• breaches of fiduciary duties of the Board or Association Directors
  • claims against the Association or Board for failing to do their duty regarding care and maintance of common areas.

Larry Tolchinsky’s Tip:  When you have a title issue, a damage claim because of common area mishaps like a shared air conditioning system causes damage, a pipe servicing several units bursts and causes water damage in your unit, or a sewage line breaks, and the ruling authorities don’t promptly address your needs, then that’s when you can simply file a lawsuit and ask the Court for help.

Own a Florida condo?  Follow our posts under the topic “Condos and Townhomes” here on AboutFloridaLaw.com.


Do you have questions or comments? Then please feel free to Chat with Larry in the comments below, at info@hallandalelaw.com, or (954) 458-8655. If you have a specific or personal situation, please call or email Larry because he can’t answer specific fact questions in general comments.

“I’m happy to take your call.”


6 Responses to “Florida Condo Owners: When Can Owners Go Directly to Court and File a Lawsuit and Not Be Forced to Mediation or Arbitration For Claims Against A Condo Board or Association?”

  1. Bonita Lacy says:

    We have a unit at 12955 NE 6th Ave #311, N Miami, when we acquired the property Dec 2011 but the deed came in Feb 2012, there was water damage from a unit upstairs. The property management was to make the repairs and since that time (the deed was changed) we have been attempting to correspond with the HOA on the repairs and condition of the property the property manager never respond. We requested the bylaws and invoices for fees to no avail. We decided to sell the property at a reduced cost of over 10K from our asking price because of the lack of maintenance and condition of the property deteriorating. Again we tried to reach HOA and Property Manager , the attorneys for the buyer tried to no avail to get a payoff. Finally they (Property Management Co) said to me after calling for three months constantly that the fees were 6400, I explained that I never received anything from them on the property and I made a requested this time writing (email) what we needed, they refuse to still send anything with even that fee on it, finally they said that they still had the Bank listed as the property owner.I sent them the deed and told them it has been over a year since the property manager called me back and that I have been calling every three months in reference to have they made the repairs they did not return calls to me. He finally said two weeks ago that the repairs had been done a while back but did not say exactly when, I explained that I did not receive notice by posting or otherwise and requested the expenditures from the HOA, contact of the HOA members to try to get this fee reduced, he said that he could not give me their information. I called the state and had them to send me the Bylaws but have not received the invoice for when the repairs were done. I think that we should not be responsible for a HOA fee for the term that the unit was unoccupied and we did not know that the repairs were made. Knowing the lack of communication withholding of information and lack of return calls were due to the way they choose to do business no fault of our own. Now we are told they are cleaning the building, placing lights in the halls, got rid of the maintenance people but for us it is too late. When I asked for an estoppel they are now telling me we need to pay $250 for it and that the fees are over 7K now. $272 a month for a 1 bedroom unit with 710 sq ft no amenities except under bldg parking, elevator which is in poor condition. We are a non profit we were going to place domestic violence women in the unit for safety but we cannot afford to do that we have to request funds a year in advance. We need help to resolve this I committed to sell the property for $18500 I promised $3,000 for the person to go to the unit to see what the problem is and to try to work it out and get it sold, they brought the buyer to the table and have been trying to work with the HOA to get the information, if we owe them (HOA) $7 ,000 for their fees we are almost completely at a loss with the property. I tried to get them to write off the fees since the property was not repaired, we did not make any repairs because we could not find out the condition up until two weeks ago verbally the water is not on, the leaked area in the bath inside the unit still is not repaired to date.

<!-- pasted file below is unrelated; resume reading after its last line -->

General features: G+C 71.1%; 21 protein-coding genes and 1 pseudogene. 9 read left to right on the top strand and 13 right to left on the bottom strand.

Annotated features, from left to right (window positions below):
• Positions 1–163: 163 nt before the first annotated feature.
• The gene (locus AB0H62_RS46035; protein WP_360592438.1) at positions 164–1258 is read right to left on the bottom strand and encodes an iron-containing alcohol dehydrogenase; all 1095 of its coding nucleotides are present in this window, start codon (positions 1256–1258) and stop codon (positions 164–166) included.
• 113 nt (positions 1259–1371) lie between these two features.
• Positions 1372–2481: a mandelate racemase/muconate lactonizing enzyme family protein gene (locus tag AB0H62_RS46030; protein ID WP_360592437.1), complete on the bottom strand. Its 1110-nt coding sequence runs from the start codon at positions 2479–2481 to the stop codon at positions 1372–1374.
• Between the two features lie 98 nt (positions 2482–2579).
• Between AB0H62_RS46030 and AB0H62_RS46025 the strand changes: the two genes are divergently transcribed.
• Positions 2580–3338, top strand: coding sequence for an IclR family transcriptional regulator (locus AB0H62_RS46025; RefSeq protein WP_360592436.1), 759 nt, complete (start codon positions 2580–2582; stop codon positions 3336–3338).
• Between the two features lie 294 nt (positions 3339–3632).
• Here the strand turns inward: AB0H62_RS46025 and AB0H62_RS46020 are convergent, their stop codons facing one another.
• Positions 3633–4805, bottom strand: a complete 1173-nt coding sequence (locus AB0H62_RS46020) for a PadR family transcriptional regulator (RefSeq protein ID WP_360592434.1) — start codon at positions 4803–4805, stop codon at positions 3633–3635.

We need help, do you do any pro bono work for non profits? Please call me 404-289-5277, the buyer is threatening to back out of the deal, what are our options. I don’t know if he will try to force us to sell or if he will sue us for the contract loss to him.

    I have several email correspondence with the chain of events recently.

  2. Leonard says:

    I have an issue where my condo board has targeted/singled me out when in forcing a rule and I already have proof of it .I just don’t know the next step or who I can contact

  3. Ron Finger says:

    Larry…..I own a condo and i am subject 2 blatant Selective Enforcement. ..require legal counsel.

    [phone number omitted]


  4. Yaakov Rudd says:

    Larry, our association documents include an amendment that says “the Association shall maintain, repair and replace at the Association’s expense” the perimeter windows. …

  5. paula says:

    Is it legal for a condo association to charge a late fee each month for an unpaid late fee balance while disregarding the date of receipt of the fee currently due? Example, a late fee is added to an account in May when the May payment arrives past due. The June fee is paid on time but another late fee is added because the late fee balance is unpaid. Please advise.

  6. susana says:

    I’d like to talk to attorney regarding poroperty damages to my condo unit.

    Can we set up an appointment?